GP’s are no longer responsible for out of hours care. If you ring your GP out of hours you will get a message telling you to ring your local out of hour’s service. The out of hours service will then give you advice over the phone, send out an on call doctor/ambulance to your home or advise you to visit your local out of hours service.


A proposed model for Belfast:


Time to close the Mater A & E?

One Emergency Department on the RVH site closed to the public with access only via a blue light ambulance or a letter from a doctor. There was a public outcry when the City Casualty was closed. I would go one step further and also close the ED at the Mater. Belfast simply does not need two ED units a mile from each other. The Mater ED is being kept open for political reasons, not clinical. ED staff are specifically trained to deal with trauma: they are there for car crashes, heart attacks, strokes etc. They are not there to stitch up your finger. Everyone in Northern Ireland wants a hospital near them, but this is just sentiment. The evidence clearly shows that your ambulance is better driving past your local unit and heading to a major trauma centre. If I take a heart attack I am more than happy to spend an extra 30mins in an ambulance if it means I will get seen by the best skilled doctors in Northern Ireland.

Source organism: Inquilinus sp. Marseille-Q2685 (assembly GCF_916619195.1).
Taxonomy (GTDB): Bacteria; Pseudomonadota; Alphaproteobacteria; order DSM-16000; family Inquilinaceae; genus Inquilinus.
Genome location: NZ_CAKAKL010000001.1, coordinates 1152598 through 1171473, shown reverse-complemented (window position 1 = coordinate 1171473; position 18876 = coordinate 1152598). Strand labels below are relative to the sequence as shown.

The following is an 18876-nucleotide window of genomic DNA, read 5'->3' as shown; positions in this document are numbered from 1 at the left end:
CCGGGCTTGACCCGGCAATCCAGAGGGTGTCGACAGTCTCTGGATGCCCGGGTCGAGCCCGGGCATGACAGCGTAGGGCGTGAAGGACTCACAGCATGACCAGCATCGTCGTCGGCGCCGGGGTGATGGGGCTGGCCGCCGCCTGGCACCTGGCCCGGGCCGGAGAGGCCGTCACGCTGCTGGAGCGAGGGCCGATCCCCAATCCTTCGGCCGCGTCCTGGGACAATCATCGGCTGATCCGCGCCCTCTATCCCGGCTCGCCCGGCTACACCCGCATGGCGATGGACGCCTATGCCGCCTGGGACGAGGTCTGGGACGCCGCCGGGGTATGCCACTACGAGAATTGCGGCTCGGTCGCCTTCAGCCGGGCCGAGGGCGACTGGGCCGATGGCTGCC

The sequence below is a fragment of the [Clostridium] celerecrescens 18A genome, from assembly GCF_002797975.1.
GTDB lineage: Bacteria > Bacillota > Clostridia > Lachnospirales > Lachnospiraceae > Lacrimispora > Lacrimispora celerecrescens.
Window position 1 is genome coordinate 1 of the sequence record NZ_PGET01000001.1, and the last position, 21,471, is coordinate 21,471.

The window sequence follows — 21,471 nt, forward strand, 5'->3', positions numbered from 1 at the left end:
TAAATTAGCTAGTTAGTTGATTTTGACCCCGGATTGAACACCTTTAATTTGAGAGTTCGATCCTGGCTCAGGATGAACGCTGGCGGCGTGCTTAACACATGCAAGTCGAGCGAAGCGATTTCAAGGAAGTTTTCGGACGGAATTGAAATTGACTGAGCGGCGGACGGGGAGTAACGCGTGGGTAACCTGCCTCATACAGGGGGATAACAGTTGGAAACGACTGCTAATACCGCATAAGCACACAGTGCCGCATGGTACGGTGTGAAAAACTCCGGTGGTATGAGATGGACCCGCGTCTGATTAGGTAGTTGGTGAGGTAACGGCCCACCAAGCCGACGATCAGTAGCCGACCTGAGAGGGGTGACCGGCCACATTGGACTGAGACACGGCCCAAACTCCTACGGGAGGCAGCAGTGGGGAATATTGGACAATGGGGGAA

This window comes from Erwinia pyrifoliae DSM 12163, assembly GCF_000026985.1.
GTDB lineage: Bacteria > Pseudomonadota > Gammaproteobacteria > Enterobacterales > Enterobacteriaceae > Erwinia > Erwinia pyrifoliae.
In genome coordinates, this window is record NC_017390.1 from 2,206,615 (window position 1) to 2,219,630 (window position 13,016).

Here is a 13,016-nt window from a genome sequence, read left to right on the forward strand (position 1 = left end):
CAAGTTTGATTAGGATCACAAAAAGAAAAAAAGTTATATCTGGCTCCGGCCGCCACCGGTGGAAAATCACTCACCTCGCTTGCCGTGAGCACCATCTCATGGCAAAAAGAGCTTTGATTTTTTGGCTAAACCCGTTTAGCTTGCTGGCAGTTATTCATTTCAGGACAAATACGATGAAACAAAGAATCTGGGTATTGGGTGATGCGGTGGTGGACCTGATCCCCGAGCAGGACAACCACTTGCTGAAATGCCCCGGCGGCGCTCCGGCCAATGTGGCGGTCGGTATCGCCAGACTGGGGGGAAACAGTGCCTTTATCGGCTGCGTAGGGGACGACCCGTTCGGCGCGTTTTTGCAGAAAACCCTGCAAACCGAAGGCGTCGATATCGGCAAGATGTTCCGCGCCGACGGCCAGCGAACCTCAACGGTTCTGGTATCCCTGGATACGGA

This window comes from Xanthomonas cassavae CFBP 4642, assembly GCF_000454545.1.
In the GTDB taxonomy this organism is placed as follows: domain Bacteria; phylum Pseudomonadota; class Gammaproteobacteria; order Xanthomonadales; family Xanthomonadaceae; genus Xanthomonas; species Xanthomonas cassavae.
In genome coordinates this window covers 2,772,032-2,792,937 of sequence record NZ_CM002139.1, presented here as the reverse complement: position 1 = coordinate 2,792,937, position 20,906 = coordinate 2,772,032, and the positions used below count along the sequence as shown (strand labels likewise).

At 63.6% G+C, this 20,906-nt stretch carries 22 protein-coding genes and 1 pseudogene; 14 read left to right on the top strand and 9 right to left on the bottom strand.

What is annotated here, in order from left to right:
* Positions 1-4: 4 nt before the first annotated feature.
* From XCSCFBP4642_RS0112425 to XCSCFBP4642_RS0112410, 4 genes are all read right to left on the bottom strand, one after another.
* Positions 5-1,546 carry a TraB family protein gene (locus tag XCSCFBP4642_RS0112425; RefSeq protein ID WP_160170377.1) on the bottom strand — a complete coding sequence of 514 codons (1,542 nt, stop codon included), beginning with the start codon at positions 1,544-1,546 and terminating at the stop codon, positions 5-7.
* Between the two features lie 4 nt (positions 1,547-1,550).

A single Out of Hours unit operating 24/7 adjacent to but separate from the single Emergency Department.  The 24/7 Out of Hours ideally should be the responsibility of a GP-operated and controlled Community Interest Company or Mutual. It should be integrated with other Out of Hours services (social work, mental health crisis response, community nursing, chronic disease, pharmacy etc.). This is where patients will walk into. If their condition is serious they will be transferred to the adjacent ED .

Encourage more use of Pharmacists. They are well trained professionals who can advise on a wide range of conditions and deal with a range of minor injuries. Why sit for 4 hours in A & E when you could pop into your local pharmacy? Already many pharmacies now offer flu shots and other treatments. This should be extended to other services.

Better use of paramedics. Hospital care is expensive. Bringing people to hospital should be the last resort. Due to advances in medicine many health problems can now be dealt with or stabilised by a paramedic in the person’s own home. Take for example the issue of urinary tract infections and falls. This is a very common conditions in older people. At the moment they are brought to hospital but there is no reason why a paramedic could not stabilise the person and they get a follow-up call the next day.

The problem is the Ambulance service is currently all about targets. In our example of the old lady with a urinary tract infection a paramedic might spend 2 hours dealing with that patient. The time spent by the paramedic means that the patient did not need to go to the hospital. The old lady did not need a hospital bed with all the care and expense that goes with it. Furthermore the lady is happy because she can stay at home. But under the current model where is it all about response time all that matters is that the paramedic was tied up for 2 hours. All the systems work in isolation. Paramedics should be given more responsibility to deal with patients on site thus saving a lot of time and money down the line.